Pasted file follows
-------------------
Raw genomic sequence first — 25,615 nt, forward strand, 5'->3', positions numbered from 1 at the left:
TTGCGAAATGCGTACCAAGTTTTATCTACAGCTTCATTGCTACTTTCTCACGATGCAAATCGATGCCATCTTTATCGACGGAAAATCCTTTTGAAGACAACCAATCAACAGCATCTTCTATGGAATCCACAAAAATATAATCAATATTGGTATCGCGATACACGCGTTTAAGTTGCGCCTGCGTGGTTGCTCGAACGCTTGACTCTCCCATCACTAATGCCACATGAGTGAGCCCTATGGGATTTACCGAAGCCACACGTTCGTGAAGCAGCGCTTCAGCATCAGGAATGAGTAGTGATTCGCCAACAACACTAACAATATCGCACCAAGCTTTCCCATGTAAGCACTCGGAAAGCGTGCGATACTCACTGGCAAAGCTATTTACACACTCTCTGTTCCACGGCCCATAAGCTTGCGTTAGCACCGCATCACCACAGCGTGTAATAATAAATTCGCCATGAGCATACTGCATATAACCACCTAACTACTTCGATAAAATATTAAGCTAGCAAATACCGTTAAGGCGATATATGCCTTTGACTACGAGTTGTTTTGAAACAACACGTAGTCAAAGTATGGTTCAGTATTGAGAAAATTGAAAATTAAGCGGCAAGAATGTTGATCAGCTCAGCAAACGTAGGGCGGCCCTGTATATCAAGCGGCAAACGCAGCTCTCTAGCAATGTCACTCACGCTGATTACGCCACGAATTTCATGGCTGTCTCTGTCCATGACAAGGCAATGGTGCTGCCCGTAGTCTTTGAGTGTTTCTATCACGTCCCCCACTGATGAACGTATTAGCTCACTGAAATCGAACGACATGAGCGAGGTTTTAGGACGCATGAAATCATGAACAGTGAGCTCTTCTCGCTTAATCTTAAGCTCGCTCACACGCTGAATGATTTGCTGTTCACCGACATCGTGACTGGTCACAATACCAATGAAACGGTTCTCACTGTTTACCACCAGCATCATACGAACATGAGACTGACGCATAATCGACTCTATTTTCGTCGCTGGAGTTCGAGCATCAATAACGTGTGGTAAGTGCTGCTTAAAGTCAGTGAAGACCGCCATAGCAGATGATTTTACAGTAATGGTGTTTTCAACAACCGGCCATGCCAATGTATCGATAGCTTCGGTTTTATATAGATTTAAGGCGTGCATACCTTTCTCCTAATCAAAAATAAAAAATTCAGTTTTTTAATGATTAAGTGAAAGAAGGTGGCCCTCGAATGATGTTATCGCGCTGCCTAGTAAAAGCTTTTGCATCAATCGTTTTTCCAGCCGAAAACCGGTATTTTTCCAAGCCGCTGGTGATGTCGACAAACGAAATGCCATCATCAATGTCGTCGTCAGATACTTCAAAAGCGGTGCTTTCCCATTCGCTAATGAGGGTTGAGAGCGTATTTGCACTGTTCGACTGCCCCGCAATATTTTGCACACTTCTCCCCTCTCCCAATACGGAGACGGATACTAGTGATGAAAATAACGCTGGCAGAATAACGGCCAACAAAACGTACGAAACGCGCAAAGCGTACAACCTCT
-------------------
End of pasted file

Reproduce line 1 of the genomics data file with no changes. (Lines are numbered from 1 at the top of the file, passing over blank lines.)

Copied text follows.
Raw genomic sequence first — 25,615 nt, forward strand, 5'->3', positions numbered from 1 at the left: